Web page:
{Review} Life of Pi by Yann Martel

WARNING: I talk about the end of the story. If you don’t want to know, don’t look. But come back when you’ve finished the book so we can talk about the end! Leave comments.

My own little Richard Parker checking out the book

I have two stories about this book:

One. When I saw “Life of Pi” was being made into a movie, I thought I would like to read the book first. I noticed one of my coworkers had a copy by his desk. I asked him if I could borrow it and he said, “Yeah, sure. It’s a good book. And, you know, the tiger’s not real.”

I said, “Is that the end of the book!?”

He said no. But this past weekend I saw the movie and it was definitely the end of the book.

But it’s not just about the tiger not being “real.” There’s a much deeper message than just that, of course.

The innumerable universes emanating from Vishnu, of the Hindu religion


Which brings me to my second story about this book.

Two. Today at in the lunch room, I struck up a conversation with some coworkers about “Life of Pi.” One person, my boss, who was also an English Literature major (but apparently not a very good one) said he didn’t like the book.

I asked him why and he said because it was a cheat (which is English Lit majors’ code for, “I didn’t get it.” When we don’t understand a book, instead of admitting defeat, we act like it was beneath us and the book was cheesy in some way. Don’t try that with me, boss! I speak that same English Lit language!)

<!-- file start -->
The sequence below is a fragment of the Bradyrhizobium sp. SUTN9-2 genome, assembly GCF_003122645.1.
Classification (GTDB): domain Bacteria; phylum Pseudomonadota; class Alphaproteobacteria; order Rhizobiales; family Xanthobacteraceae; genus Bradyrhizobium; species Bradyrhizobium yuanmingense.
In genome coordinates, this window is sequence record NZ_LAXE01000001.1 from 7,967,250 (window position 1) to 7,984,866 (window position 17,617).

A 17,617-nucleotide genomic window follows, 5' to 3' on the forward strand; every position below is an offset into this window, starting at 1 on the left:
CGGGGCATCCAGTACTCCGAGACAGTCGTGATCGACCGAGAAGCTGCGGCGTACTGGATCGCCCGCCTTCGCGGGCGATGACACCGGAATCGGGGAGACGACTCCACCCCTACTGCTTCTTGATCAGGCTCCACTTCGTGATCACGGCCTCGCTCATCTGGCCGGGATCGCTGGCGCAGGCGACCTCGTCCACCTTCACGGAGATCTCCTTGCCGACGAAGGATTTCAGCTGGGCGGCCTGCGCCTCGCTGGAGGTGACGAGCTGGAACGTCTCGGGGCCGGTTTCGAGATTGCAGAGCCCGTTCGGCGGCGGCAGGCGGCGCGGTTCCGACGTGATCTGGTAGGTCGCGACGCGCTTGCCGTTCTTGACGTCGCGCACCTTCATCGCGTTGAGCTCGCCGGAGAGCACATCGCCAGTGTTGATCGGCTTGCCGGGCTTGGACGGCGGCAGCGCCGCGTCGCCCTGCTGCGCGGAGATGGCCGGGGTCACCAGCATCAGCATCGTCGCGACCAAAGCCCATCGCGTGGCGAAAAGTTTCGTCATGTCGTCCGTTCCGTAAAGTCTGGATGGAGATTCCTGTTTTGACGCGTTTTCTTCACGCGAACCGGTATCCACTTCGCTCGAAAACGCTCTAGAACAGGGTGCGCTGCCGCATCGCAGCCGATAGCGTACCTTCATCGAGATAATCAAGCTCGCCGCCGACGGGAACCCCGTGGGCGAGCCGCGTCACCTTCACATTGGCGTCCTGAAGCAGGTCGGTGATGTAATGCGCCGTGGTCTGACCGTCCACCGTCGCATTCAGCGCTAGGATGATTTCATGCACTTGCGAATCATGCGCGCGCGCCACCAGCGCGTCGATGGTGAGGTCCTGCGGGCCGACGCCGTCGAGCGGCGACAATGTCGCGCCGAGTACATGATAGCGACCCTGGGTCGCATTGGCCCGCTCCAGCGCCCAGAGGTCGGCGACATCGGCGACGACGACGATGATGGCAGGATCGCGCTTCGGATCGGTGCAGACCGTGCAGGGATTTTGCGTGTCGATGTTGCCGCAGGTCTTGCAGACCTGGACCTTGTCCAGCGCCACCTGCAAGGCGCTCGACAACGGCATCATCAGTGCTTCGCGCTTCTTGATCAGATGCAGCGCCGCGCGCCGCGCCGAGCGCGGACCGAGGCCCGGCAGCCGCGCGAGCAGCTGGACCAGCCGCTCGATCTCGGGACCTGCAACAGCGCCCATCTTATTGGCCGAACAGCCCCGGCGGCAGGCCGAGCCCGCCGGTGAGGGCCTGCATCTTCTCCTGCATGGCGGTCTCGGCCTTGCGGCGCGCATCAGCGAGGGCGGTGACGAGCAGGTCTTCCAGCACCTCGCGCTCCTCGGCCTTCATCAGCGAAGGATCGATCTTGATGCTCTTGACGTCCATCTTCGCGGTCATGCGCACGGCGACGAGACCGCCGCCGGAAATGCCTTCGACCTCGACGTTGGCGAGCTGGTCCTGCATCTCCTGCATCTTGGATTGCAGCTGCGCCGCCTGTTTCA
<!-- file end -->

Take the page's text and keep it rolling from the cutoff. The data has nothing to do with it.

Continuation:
Anyway, I asked what he meant and he said, “Because in the end the tiger was the first mate or something.”

Sigh. If only he was not my boss. If only I didn’t have to act civil in a place of work. If only he had a brain!

Because not only did my boss miss that the tiger represents Pi, but he definitely missed the whole point of the story.

Adam & Eve as the first humans

What I took away from “Life of Pi” was that whichever story you think is more interesting – the story with the tiger on the boat or the story with the people on the boat – the message of the stories is the same.

  • Always have hope.
  • Find courage within yourself.

It’s the same idea that Pi had in the beginning of the story, when he wanted to be a Hindu, Christian and Muslim.

Noah’s Ark, how one man saved himself and all the animals on earth

No matter what religion you choose (or if you choose the way of science and logic), the message of life is the same.

  • Love each other.
  • Always have hope.
  • Find courage within yourself.
  • Find your own happiness.

All religions, and even science, have the same meaning of life.

Evolution. My boss is the first one. No, I’m sorry. That was rude to Homo Heidelbergensis

And no matter which story you find more interesting – the tiger one or the people one – it’s the same message. I loved this book for how different it is from anything I’ve read lately. It presents a super intriguing idea. It won’t turn me religious, but I like what it has to say about life.

So despite the fact I work with some really questionable people, I loved this book.

Julie Chicklitasarus devoured this book


About julieschicklit

My book blog is dedicated to finding books, stories & ideas that redefine women's literature to be something smarter & funnier. More RAWResome lit for ladies. I am remaining some-what anonymous because I have a day job. My Man-Beast and I are soon going to live abroad in China, so that's why I'm a reblog-aholic.


  1. I think it’s mandatory for a boss to be thick as a brick.

  2. Pingback: Recipes From “Life Of Pi” | Julie's Chick Lit

  3. I was worried about how the movie would handle the two stories. I was impressed at how well they did it.

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